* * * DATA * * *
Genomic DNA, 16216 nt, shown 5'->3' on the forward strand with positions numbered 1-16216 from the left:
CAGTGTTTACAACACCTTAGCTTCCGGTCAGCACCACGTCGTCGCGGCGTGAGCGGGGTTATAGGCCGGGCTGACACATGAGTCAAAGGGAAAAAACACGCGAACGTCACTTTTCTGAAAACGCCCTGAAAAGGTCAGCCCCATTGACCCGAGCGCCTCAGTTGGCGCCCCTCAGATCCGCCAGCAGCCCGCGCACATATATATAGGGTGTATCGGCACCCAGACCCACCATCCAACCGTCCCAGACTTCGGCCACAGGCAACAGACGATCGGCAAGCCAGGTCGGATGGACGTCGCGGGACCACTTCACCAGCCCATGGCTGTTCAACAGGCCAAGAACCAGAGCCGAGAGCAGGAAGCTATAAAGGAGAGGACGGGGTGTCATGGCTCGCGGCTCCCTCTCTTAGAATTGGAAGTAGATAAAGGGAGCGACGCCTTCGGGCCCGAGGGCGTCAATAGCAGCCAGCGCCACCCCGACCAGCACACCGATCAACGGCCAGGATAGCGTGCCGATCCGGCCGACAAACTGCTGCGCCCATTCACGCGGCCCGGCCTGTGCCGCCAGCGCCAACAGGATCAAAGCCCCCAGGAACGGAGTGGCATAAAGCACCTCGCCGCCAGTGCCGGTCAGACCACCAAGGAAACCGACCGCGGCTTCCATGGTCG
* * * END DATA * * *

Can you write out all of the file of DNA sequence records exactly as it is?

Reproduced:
Genomic DNA, 16216 nt, shown 5'->3' on the forward strand with positions numbered 1-16216 from the left:
CAGTGTTTACAACACCTTAGCTTCCGGTCAGCACCACGTCGTCGCGGCGTGAGCGGGGTTATAGGCCGGGCTGACACATGAGTCAAAGGGAAAAAACACGCGAACGTCACTTTTCTGAAAACGCCCTGAAAAGGTCAGCCCCATTGACCCGAGCGCCTCAGTTGGCGCCCCTCAGATCCGCCAGCAGCCCGCGCACATATATATAGGGTGTATCGGCACCCAGACCCACCATCCAACCGTCCCAGACTTCGGCCACAGGCAACAGACGATCGGCAAGCCAGGTCGGATGGACGTCGCGGGACCACTTCACCAGCCCATGGCTGTTCAACAGGCCAAGAACCAGAGCCGAGAGCAGGAAGCTATAAAGGAGAGGACGGGGTGTCATGGCTCGCGGCTCCCTCTCTTAGAATTGGAAGTAGATAAAGGGAGCGACGCCTTCGGGCCCGAGGGCGTCAATAGCAGCCAGCGCCACCCCGACCAGCACACCGATCAACGGCCAGGATAGCGTGCCGATCCGGCCGACAAACTGCTGCGCCCATTCACGCGGCCCGGCCTGTGCCGCCAGCGCCAACAGGATCAAAGCCCCCAGGAACGGAGTGGCATAAAGCACCTCGCCGCCAGTGCCGGTCAGACCACCAAGGAAACCGACCGCGGCTTCCATGGTCG